As she mentally posed the option, Jonas's rebuke earlier in the week came back to her. He'd told her not to put so much stock in outward qualifications. She wasn't that shallow, was she? To care more about a person's wealth and nobility than his character?

In fact, she had despised the way the noblemen were doing that very thing to her—considering her outward qualifications rather than the strength of her character. Was she guilty of the same?

Dr. Glatz ambled toward the counter. When he stood across from her, he coughed, and the movement shook his bulky body. “I need something for my cough,” he told the apprentice.

“You'll want betony mixed with pure honey.” She turned to the boy. “Mix a tonic for Dr. Glatz.”

The apprentice hopped up on a stool and squinted at the labels on the jars that lined one of the high shelves.

“Where's your master?” Dr. Glatz asked the boy. “What does a nun know about directing the business of an apothecary shop?”

“She knows more than me.” The apprentice shoved aside several jars.

“Go get your master. If I'm to pay for the medicine, I want to make sure it's what I really need.”

Katharina resumed crushing the marigold. “He'll tell you the same thing I have.”

“Then you think you're always right?” His tone had a bite.

She didn't look up from her work. His question didn't deserve an answer.

“I suppose you thought you were right about Jerome Baumgartner?”

Her heartbeat seemed to stutter to a stop, and her hands ceased their work. Over the past few days since Jonas had delivered the news, she'd surmised she'd been one of the last to learn of his engagement to Sibylle Dichtel von Tutzing. The entire town and surrounding community had apparently heard of the slight before she had.

“I guess he won't be coming back to Wittenberg for you after all.” Dr. Glatz pulled a crusty linen from his pocket and blew his nose into it with the reverberation of a lumbering cart. “What a shame he ignored the great Doctor Luther's letter.”

“I don't see that the matter is any of your concern.”

Dr. Glatz loosened the strap of his cloak and then leaned against the counter, clearly getting himself comfortable. “In young Baumgartner's university days, the students were much wilder than they are now. They were known for their drinking and dancing with the daughters of Wittenberg.”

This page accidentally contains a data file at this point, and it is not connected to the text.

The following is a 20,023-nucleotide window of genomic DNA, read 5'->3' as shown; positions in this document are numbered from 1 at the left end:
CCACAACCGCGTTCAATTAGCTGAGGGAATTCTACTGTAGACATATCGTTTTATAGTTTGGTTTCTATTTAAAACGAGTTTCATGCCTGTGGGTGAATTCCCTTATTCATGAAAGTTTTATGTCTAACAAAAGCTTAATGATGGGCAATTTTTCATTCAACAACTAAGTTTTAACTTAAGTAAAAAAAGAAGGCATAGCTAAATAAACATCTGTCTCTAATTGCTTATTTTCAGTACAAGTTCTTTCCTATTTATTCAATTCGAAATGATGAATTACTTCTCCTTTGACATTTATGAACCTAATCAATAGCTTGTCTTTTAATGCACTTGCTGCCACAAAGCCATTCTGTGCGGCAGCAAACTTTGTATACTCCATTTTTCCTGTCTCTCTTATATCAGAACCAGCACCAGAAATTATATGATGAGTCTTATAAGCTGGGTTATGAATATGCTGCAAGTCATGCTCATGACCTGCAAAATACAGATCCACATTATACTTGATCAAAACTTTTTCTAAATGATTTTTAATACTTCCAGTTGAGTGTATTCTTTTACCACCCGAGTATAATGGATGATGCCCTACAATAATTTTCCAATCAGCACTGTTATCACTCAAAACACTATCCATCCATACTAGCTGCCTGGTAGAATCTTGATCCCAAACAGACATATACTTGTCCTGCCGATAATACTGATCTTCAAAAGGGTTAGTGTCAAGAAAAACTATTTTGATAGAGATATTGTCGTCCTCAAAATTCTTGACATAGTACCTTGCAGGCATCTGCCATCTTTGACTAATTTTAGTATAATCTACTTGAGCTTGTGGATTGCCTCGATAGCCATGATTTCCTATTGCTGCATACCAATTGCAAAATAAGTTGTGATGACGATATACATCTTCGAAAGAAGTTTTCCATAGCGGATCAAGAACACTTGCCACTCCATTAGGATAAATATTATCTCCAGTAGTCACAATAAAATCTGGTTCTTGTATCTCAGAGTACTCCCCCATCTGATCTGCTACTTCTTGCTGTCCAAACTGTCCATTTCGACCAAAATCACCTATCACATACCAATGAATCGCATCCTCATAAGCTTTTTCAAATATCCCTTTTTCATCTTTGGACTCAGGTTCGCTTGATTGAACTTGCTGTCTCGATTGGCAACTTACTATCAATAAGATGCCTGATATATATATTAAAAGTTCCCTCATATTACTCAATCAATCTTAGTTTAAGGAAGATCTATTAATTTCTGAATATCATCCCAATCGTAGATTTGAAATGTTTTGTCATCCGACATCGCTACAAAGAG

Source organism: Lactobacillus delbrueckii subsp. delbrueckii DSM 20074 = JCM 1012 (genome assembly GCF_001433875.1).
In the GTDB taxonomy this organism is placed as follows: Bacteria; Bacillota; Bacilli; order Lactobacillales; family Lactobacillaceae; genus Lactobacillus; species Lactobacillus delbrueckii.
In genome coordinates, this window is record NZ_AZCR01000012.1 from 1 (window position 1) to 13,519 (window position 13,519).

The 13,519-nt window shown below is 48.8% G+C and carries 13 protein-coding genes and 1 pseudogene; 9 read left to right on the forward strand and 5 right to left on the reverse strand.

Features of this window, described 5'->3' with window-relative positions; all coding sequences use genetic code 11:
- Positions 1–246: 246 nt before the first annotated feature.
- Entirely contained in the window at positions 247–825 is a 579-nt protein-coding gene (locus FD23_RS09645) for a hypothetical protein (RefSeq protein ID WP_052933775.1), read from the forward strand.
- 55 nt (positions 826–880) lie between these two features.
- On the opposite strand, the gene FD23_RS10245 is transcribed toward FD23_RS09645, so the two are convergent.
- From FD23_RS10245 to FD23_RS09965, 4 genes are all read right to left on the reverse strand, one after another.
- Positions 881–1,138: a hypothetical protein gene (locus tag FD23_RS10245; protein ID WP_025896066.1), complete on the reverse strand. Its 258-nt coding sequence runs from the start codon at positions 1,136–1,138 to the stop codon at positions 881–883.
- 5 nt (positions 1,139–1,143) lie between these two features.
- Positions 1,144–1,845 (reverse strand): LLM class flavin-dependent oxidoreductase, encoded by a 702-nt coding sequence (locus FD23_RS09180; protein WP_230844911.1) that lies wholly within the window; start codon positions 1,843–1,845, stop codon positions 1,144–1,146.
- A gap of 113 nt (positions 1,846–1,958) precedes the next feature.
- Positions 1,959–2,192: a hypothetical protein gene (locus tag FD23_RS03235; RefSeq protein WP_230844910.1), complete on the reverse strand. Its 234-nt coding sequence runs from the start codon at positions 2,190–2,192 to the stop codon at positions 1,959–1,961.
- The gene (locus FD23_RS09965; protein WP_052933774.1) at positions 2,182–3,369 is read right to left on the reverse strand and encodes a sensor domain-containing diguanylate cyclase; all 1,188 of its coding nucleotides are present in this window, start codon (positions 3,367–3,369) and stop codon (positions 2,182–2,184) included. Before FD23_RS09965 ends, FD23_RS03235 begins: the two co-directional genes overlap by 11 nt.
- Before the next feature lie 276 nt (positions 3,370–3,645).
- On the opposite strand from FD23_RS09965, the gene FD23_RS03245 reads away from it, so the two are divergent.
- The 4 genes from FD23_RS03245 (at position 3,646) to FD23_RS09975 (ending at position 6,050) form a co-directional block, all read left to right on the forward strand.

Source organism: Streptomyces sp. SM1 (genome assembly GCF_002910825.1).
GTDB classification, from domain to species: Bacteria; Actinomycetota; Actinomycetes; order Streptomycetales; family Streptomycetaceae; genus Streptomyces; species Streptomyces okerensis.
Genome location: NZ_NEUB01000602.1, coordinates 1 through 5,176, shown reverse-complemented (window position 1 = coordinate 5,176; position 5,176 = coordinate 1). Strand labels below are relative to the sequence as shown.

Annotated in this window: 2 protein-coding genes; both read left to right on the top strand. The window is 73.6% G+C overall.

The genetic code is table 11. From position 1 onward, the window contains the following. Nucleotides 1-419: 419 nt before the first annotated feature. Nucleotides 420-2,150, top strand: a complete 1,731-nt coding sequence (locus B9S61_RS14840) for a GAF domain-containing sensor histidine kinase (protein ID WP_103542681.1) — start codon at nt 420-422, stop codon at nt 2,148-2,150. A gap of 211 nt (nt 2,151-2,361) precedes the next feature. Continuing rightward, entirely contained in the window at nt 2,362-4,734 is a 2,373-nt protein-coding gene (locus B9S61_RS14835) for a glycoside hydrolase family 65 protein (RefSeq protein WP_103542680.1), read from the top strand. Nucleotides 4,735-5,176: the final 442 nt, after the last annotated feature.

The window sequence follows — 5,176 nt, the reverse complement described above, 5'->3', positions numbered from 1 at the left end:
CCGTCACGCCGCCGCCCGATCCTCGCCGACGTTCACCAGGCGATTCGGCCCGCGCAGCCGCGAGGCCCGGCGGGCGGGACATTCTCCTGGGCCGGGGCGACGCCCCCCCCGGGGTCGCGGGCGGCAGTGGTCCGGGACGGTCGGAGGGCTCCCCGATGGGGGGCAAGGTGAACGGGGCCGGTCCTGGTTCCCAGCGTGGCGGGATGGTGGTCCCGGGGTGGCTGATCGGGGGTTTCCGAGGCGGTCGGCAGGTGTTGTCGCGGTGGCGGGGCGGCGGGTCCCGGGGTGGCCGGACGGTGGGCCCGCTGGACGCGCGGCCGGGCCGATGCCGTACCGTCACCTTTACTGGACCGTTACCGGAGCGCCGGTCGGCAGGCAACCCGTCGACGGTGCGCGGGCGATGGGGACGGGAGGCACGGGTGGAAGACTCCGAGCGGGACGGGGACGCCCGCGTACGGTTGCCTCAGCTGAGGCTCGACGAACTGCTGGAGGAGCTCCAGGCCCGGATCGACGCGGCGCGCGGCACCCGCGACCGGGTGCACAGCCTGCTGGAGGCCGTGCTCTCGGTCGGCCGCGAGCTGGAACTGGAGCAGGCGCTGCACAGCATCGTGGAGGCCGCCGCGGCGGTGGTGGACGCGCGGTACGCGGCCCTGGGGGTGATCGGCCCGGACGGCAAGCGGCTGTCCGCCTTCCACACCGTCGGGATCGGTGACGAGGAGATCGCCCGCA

“Dr. Glatz, I don't wish to listen to any gossip.”

“Baumgartner had earned quite a reputation by the time he finished, hadn't he?” The rector tossed a smile at his companion, who stood behind him, waiting patiently. “Quite a number of the local girls ended up wearing Baumgartner's hat and he their chaplets. In fact, he wore many a girl's
chaplet,
if you catch my meaning.” Dr. Glatz and his friend both chuckled.

But Katharina could only stare in mortification at the man's audacity to speak of such matters around a lady. No matter his title, wealth, and position, how could she marry him?

Maybe Jerome hadn't made her swoon, but at least she'd known she could enjoy amiable companionship with him. But with Dr. Glatz…She could hardly carry on a simple conversation without it turning her stomach. How could she spend the rest of her earthly life with such a man?

She turned to the apprentice. “Are you almost ready with Dr. Glatz's concoction?” She would get it ready herself if it would speed the man's departure.

The apprentice nodded and finished measuring the betony.

Dr. Glatz leaned more heavily on the counter. “Of course our great Doctor Luther put an end to the drunken parties once he returned from Wartburg Castle—”

“I don't care to hear any more,” she interrupted.

“Word around the town is that Baumgartner got your chaplet too.”

“How dare you—”

“Of course I'd prefer a virgin.” He leaned close enough that she could catch the leftover sourness of a cabbage dinner on his breath. His eyes had a look that made her want to hug her arms across her bosom. “But I've hardly ever met a nun who is.”

Mortification was swirling through her stomach as fast as the Elbe River at spring thaw. “You've completely overstepped your bounds.”

He lowered his voice conspiratorially. “Sometimes I like a woman with a little experience too.”

The conversation had gone from bad to worse. Burning with embarrassment, she grabbed the pestle and mortar and turned away from him. “You're entirely inappropriate, Dr. Glatz,” she said over her shoulder. “I shall not subject myself to any more of your lewdness.” She rapidly retreated into the closet-like back room of the apothecary, closed the door, and shuddered.

She hoped the Blessed Virgin would help her should she ever have to be in the same room with that man again.

BOOK: Luther and Katharina
4.56Mb size Format: txt, pdf, ePub